Master of Research in Marine and Freshwater Ecology and Environmental Management

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  • Objectives
    The course aims to provide students with: * a set of transferable skills appropriate to a prospective researcher: Bibliographic and scholarship skills, Data analysis and statistics; Research skills (planning, experimental design, working as a team member, reporting (including scientific writing skills), presenting, ethics, field and laboratory safety, legislation); ICT skills (word processing, data entry from spreadsheets to automated electronic data capture, data storage and manipulation, statistical packages, graphics, presentation); Experience of the research environment through participation in research group seminars and discussion in a highly research-active and large multidisciplinary institute; Planning research in Applied Ecology and Environmental Biology; Ecological mathematics and modelling. Bioinformatics; Entrepreneurship; Time management and achieving set goals. * an opportunity to study selected aspects of Ecology and Environmental Biology to an advanced level - Students select one module from a series - lectures and tutorials act as foundation material for students in the MRes course and they will also carry out personal study/scholarship in the subject areas and will prepare review essays on each subject. Recommended topic modules for each student will be in relevant subjects that they will probably not have studied in detail at undergraduate level, with emphasis on mathematical ecology and population modelling at an advanced level. * extended research experience in Ecology and Environmental Biology. This forms the core of the MRes degree. Students take two 20-week research projects, with a nominated research supervisor. One or both of these may be linked to research groups within FBLS or University Marine Biological Station Millport (UMBSM); one may be with an external organisation within the subject area (such as SEPA, SNH, RSPB research dept. etc). Students will be strongly encouraged to take one research project placement in the research division of an external (industrial) organisation, to gain valuable industrial experience. Students will be encouraged to take one fieldwork and one laboratory-based research project in order to achieve breadth of research experience. Overall, the MRes curriculum provides training aimed at preparing students for PhD level research within Ecology and Environmental Biology or for a career in industry based on ecological research. Our course particularly emphasises several of the areas specifically identified by NERC for support, including mathematical ecology, population modelling, bioinformatics. Two particular strengths of this course are that the students will be working in generic modules alongside MRes students in other biological disciplines (including Bioinformatics and Biomedical Science), and PhD students (funded by NERC, BBSRC, MRC, Wellcome Trust and others) in all areas of Life and Biomedical Sciences, which will expose them to high calibre students with highly diverse interests and experience, and the students will carry out their studies focused on research in Ecology and Environmental Biology alongside a large number of staff and postgraduate students (many NERC funded) with highly successful and enthusiastic research ethos and achievement. The aim is to use this excellent environment to develop strong research skills, learning abilities and innovative thinking among our MRes students.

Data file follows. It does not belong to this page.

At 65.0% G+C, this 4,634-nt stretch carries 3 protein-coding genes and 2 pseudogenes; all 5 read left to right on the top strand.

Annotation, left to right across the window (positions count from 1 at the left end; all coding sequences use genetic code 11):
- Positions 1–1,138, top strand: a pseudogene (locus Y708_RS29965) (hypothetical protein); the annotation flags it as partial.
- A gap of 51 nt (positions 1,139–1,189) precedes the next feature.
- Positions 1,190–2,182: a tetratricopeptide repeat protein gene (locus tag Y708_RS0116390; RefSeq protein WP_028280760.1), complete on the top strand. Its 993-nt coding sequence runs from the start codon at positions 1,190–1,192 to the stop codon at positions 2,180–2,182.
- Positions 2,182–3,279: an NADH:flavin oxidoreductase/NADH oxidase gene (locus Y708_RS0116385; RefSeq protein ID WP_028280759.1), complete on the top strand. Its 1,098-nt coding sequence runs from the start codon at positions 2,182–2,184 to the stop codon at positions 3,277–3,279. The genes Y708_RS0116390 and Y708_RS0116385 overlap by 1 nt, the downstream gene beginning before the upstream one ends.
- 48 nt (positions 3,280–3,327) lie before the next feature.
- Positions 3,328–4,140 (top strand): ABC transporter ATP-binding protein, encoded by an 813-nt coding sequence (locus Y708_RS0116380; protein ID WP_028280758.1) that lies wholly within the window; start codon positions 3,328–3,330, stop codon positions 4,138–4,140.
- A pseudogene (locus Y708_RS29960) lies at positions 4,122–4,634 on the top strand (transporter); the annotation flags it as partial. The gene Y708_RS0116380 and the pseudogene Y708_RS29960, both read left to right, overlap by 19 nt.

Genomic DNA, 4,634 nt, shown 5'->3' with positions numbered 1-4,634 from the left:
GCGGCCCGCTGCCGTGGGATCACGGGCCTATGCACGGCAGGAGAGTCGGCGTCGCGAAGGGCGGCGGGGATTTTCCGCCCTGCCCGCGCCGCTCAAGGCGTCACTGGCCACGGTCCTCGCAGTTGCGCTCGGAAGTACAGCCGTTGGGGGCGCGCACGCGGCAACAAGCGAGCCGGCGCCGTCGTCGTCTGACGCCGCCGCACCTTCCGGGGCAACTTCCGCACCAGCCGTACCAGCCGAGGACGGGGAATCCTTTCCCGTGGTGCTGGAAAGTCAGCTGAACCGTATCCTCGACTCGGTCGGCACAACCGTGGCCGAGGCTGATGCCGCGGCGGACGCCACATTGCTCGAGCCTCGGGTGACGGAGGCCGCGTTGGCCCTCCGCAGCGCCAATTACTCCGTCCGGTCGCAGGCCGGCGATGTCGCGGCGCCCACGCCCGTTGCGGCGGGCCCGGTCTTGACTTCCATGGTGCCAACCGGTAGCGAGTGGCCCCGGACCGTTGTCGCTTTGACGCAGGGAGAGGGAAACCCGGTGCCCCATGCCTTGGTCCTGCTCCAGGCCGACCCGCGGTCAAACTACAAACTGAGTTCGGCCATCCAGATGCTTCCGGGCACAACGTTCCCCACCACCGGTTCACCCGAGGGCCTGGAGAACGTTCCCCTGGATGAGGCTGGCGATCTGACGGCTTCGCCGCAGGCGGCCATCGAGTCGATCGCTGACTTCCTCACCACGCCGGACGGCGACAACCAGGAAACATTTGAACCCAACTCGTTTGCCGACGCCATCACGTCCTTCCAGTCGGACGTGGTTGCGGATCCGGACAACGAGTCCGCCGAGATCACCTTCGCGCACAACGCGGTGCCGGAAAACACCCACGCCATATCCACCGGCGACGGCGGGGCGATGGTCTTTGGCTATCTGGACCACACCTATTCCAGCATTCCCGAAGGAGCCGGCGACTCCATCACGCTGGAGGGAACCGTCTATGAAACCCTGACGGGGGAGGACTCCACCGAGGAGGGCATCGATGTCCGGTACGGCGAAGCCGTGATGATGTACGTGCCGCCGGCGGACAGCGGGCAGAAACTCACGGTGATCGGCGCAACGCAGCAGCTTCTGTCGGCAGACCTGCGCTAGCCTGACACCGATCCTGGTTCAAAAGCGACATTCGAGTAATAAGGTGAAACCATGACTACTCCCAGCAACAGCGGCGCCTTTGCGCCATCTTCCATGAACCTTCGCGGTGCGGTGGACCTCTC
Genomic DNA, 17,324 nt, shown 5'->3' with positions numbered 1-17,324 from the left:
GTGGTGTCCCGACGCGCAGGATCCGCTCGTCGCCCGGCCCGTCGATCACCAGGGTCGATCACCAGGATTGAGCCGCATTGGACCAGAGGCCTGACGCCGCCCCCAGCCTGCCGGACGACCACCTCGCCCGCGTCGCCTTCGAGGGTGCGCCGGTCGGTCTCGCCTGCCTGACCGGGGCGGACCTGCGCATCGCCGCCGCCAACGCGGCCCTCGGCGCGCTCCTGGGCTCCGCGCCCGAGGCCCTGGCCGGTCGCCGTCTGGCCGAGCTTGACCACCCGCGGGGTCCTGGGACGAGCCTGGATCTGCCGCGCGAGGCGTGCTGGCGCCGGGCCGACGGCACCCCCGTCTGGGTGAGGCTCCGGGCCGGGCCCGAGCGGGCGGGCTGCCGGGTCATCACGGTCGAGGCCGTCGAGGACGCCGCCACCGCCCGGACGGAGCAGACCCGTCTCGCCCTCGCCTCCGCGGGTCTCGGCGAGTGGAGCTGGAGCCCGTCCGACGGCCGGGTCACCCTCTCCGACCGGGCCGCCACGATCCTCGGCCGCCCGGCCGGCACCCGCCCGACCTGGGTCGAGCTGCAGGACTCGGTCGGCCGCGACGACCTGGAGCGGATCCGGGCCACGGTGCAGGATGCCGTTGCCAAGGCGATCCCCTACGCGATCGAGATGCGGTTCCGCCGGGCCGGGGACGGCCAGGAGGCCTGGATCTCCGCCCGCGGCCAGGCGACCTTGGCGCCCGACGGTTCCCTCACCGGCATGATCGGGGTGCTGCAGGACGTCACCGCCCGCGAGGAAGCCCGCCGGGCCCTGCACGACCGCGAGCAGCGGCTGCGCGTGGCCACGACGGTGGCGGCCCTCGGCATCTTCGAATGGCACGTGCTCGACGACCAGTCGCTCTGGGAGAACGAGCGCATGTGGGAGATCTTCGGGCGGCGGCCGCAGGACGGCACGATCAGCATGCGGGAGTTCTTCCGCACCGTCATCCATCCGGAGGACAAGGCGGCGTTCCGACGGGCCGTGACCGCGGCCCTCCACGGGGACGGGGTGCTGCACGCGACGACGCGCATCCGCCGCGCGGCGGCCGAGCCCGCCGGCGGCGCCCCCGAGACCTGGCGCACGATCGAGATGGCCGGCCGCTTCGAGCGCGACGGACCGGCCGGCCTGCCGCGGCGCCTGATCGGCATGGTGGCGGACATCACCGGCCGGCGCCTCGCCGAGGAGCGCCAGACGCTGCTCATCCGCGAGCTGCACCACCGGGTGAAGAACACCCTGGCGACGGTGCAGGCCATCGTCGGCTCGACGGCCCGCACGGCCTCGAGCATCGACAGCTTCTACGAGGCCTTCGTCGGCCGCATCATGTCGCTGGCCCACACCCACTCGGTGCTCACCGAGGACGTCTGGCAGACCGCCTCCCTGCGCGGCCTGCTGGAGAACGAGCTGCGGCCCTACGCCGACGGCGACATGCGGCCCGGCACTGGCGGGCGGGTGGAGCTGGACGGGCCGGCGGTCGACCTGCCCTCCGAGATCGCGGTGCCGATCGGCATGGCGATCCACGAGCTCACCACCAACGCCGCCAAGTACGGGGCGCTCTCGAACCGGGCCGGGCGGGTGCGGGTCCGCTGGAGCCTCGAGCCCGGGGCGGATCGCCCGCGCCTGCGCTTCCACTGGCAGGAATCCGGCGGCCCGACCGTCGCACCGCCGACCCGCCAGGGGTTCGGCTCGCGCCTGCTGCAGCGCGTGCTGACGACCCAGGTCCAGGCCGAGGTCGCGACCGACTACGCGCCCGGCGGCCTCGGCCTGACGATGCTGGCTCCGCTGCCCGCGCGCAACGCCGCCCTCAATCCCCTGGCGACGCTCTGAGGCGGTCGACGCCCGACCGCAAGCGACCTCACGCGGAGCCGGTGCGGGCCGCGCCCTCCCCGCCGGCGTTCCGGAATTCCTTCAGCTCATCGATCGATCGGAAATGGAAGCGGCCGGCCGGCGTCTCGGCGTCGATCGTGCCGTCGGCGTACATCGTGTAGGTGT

• Academic title
    Master of Research in Marine and Freshwater Ecology and Environmental Management
  • Course description
    Course Description

    This one-year Master of Research in Marine and Freshwater Ecology and Environmental Management provides training in research skills and principles within the general area of marine, coastal and freshwater ecology and environmental management. It is thus suited for those who are or expect to be professionally involved in this area, working for research laboratories, government departments, international agencies, non-governmental organisations or consultancy businesses. It is also ideal for students who hope subsequently to study for a PhD, an MRes qualification increasingly giving candidates an edge in competing for a research studentship. The course also serves as an excellent training and introduction to research in the UK for overseas scientists and students.